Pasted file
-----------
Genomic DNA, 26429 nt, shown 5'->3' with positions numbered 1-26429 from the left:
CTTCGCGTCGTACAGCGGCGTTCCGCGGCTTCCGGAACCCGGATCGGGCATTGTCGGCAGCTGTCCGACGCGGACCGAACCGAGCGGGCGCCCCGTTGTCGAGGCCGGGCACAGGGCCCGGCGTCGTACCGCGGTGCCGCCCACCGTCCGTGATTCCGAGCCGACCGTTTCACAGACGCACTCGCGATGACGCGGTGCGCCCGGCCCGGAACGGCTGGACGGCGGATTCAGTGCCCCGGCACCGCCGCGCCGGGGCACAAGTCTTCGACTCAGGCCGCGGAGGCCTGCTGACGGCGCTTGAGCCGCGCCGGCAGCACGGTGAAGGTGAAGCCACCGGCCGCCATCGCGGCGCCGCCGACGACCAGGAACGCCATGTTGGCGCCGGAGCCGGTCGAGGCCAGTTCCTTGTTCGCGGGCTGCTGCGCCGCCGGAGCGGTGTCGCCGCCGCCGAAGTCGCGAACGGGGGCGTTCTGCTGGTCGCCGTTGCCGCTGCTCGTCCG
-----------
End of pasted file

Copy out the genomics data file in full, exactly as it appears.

Genomic DNA, 26429 nt, shown 5'->3' with positions numbered 1-26429 from the left:
CTTCGCGTCGTACAGCGGCGTTCCGCGGCTTCCGGAACCCGGATCGGGCATTGTCGGCAGCTGTCCGACGCGGACCGAACCGAGCGGGCGCCCCGTTGTCGAGGCCGGGCACAGGGCCCGGCGTCGTACCGCGGTGCCGCCCACCGTCCGTGATTCCGAGCCGACCGTTTCACAGACGCACTCGCGATGACGCGGTGCGCCCGGCCCGGAACGGCTGGACGGCGGATTCAGTGCCCCGGCACCGCCGCGCCGGGGCACAAGTCTTCGACTCAGGCCGCGGAGGCCTGCTGACGGCGCTTGAGCCGCGCCGGCAGCACGGTGAAGGTGAAGCCACCGGCCGCCATCGCGGCGCCGCCGACGACCAGGAACGCCATGTTGGCGCCGGAGCCGGTCGAGGCCAGTTCCTTGTTCGCGGGCTGCTGCGCCGCCGGAGCGGTGTCGCCGCCGCCGAAGTCGCGAACGGGGGCGTTCTGCTGGTCGCCGTTGCCGCTGCTCGTCCG